Guest Blog Post: Justin Scro, Part 3

This is the third post in the Justin Scro saga. Please read parts 1 and 2 before part 3.

(WARNING: There is some profanity.)

I read a book a day while writing Waving. Something really funny happened that changed me forever in a profound ass way. As I finished Waving, I began planning Farmhouse, of which I had 20 handwritten pages years before. The funny thing was what I started to read. I read Catcher in the Rye. I read Less Than Zero. I read The Perks of Being A Wallflower. I read The Unbearable Lightness of Being. I can site every single one of those books being a direct influence on Waving not Drowning…yet I hadn’t read a word of any of them before I wrote my first novel. I just laughed. If I would have known any of those, I wouldn’t have ever been able to write. Really messed up, right? I got freaking lucky. The moral being: Never run towards your influences, but running away is just as bad. Just be, dudes! Sorry, I can’t help myself. Isn’t my indulgence here proof of that?

I wrote Waving and Farmhouse (which everyday get’s changed back and forth with Temptation as its title) in August and September of 2001. I also wrote them on a freaking typewriter. I got a computer and started revising the books. It only took me about 7 years and I only edited content, not grammar (because I suck. Look at me here!).

In that meantime, Camera was born and became the sole focus of my life for the next four years. We’ve been well received since day one and music is the true language of art and yadda yadda yadda…it’s been great.

During year four of Camera, I moved home. Queue the shitty cartoon trumpet sound. My neighbor saw me one day and told me he was working for an online magazine called Cashbox. This clicked in the back of my head and gave him the one music review I ever wrote for fun. Air’s 10,000hz Legend. His boss was so impressed that he made me head writer for the magazine off of the review…and yes, please keep in mind that anyone of you would have done the same thing. It was easy pickings. Anyway, they couldn’t pay me, but they sent me a Hewlett-Packard Pavilion laptop ($795 value at the time) so I could write and be involved.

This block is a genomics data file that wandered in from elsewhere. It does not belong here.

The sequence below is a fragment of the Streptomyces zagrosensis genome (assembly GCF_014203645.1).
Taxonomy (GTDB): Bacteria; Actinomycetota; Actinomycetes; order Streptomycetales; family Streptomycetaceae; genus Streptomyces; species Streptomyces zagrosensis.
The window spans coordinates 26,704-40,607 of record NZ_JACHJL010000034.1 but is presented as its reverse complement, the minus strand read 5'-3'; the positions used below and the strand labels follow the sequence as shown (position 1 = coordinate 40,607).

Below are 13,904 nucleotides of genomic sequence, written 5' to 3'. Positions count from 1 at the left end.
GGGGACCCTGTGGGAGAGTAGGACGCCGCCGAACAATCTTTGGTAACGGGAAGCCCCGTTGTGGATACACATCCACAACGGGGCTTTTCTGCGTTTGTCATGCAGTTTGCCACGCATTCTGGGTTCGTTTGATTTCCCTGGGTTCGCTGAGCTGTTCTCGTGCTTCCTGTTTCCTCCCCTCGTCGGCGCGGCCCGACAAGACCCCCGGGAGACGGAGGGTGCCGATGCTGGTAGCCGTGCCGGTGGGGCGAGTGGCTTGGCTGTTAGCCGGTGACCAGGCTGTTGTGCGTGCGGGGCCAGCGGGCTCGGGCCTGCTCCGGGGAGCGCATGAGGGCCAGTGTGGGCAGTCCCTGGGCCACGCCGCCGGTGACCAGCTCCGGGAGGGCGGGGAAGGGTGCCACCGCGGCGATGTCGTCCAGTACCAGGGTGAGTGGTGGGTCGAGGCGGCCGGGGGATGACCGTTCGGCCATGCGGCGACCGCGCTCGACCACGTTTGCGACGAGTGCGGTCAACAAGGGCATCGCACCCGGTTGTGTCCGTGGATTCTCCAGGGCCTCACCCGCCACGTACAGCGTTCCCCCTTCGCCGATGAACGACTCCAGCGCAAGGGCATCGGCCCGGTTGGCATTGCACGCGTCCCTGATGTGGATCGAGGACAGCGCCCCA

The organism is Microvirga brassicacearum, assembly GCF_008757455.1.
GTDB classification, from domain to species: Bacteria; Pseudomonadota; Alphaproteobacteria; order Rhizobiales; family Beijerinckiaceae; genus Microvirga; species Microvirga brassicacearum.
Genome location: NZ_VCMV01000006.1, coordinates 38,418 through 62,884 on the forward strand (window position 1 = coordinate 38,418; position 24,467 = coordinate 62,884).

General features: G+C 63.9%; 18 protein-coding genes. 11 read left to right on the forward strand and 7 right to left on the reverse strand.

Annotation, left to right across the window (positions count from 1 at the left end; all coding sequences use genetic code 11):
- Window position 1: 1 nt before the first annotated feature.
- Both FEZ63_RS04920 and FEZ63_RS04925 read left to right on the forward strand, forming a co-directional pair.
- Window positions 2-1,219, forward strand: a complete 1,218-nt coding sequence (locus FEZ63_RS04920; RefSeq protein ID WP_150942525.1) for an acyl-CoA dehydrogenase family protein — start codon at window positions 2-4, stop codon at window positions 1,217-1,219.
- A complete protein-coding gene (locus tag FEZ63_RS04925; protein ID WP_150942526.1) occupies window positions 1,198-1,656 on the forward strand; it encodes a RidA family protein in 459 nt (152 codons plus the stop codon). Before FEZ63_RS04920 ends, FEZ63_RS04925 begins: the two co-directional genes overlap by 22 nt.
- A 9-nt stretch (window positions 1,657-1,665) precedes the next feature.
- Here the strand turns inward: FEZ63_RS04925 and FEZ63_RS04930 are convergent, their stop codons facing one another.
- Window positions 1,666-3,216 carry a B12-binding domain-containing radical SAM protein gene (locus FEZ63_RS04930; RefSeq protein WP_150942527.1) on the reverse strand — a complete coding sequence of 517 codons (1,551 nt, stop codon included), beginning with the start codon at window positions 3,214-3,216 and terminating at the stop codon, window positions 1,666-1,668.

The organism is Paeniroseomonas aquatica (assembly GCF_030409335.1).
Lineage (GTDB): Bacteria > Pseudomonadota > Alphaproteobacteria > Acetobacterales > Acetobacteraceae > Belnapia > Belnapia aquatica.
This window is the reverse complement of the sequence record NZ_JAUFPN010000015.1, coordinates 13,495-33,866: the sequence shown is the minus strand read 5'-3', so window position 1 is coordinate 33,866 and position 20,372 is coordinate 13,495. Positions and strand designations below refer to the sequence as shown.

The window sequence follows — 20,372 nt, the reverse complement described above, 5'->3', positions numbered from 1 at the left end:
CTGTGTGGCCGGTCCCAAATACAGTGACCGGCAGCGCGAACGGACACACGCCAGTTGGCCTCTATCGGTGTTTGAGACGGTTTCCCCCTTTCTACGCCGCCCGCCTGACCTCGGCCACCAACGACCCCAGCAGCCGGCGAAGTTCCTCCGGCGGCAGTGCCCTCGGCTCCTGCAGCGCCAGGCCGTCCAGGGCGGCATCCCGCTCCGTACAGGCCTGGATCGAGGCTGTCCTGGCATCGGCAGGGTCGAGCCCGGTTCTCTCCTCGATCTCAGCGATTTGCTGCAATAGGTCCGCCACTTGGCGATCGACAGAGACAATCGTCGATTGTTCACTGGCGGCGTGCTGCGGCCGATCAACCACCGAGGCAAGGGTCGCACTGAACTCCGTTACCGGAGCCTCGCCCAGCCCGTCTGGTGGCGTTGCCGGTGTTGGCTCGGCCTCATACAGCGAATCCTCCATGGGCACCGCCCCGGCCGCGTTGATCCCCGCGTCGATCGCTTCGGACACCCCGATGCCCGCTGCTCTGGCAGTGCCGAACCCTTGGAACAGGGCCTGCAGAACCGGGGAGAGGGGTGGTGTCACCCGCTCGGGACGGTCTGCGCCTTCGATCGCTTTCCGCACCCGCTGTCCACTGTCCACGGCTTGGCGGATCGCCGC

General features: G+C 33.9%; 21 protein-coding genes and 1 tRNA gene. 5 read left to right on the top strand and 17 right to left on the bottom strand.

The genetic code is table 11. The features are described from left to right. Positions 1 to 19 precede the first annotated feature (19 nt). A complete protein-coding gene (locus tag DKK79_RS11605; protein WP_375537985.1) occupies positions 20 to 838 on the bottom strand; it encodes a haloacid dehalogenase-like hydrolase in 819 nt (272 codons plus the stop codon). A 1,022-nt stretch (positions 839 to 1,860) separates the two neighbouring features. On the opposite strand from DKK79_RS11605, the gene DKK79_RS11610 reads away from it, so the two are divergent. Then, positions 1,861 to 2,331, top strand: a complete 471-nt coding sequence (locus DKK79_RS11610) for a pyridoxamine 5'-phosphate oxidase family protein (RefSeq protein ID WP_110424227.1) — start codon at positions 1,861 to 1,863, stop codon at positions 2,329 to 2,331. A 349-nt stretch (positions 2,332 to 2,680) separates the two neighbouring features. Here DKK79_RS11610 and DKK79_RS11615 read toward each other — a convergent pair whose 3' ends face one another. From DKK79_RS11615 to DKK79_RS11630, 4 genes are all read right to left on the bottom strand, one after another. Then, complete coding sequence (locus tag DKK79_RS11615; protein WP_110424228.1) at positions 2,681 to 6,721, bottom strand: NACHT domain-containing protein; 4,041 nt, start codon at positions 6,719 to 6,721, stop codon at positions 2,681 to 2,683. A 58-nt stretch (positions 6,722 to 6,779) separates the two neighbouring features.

I’m a con man and a thief, I won’t lie. I downloaded any program that I could get my hands on just to see what it was and what it did. One of them was Final Draft Pro (which I now have a registered copy of, thank you!). I suddenly went right back to screenwriting, revamping the first screenplay I’d ever written (with me chum Michael Schlau). My ex-girlfriend and still great friend Rebecca got a job working in admissions at a medical college here in Chicago. Here bosses were the actor Billy Zane’s mom and dad. WHAT!

Meanwhile, a rich whacker from Canada wanted to buy Cashbox and me with it. I pitched him that I was also a musician, a novelist, and a screenwriter. I turned that around back on Billy Zane and got him to read my script, Mop Dreams. He loved it and I bounced interest back and forth until I got Billy to agree to shop some of my work around (love you, buddy! Like he’s reading this, but he’s been a mentor to me when no one earth knew who I was. Listen to your friend…). That lead to me being hired to write screenplays (one each) about Jimi Hendrix, Janis Joplin, and Elvis Presley…the last one being covered in depth here. Sorry this is so damned interactive, but you now have to go here and read this before moving on: My E! True Hollywood Story.

But I had a contract and money, putting me way ahead of anyone I knew doing their thing.  Not gloating, I’m just saying I didn’t have a soul to talk to about this kind of stuff.  I cyber hunted down Terry Rossio, part of the writing team behind Shrek, Pirates of the Caribbean, and National Treasure.  Not exactly Tom Stoppard, but his first movie was Little Monsters, which I did a book report on the movie as a kid. He gave me a ton of great advice and was honest with me.  Meaning he told me to quit and move on!  Just kidding, but he said, “I won’t tell you how I broke into the business because there is no one way.  You have to do it all, always, all of the time.” Right?  That left a good impression on me for sure.  I really wanted A JOB!!!, but advice is always good too.

In the next year, I wrote 16 screenplays on that HP laptop.  My sale of Elvis’s Fame and Fortune to the nut-tastic RLF Victor Productions allowed me to keep pushing, stay focused on the work, and keep writing.

After my 91 (un-contracted) drafts of Elvis, I hung up screenplays for a bit. With my trusty HP, I then wrote two more novels in the summer of 2009: Pop Star and Replicas. The band continued to solider on. We moved up to the best local venues you could play in Chicago and on the best nights. No more Thursday shows unless we’re opening for…hmm, Spoon? Sure.


That’s a wrap for today. Come back tomorrow for the last installment.

*If you’re interested in writing a guest blog post for my site, please feel free to contact me at or via Twitter @NicoleLIreland. I look forward to hearing from you.


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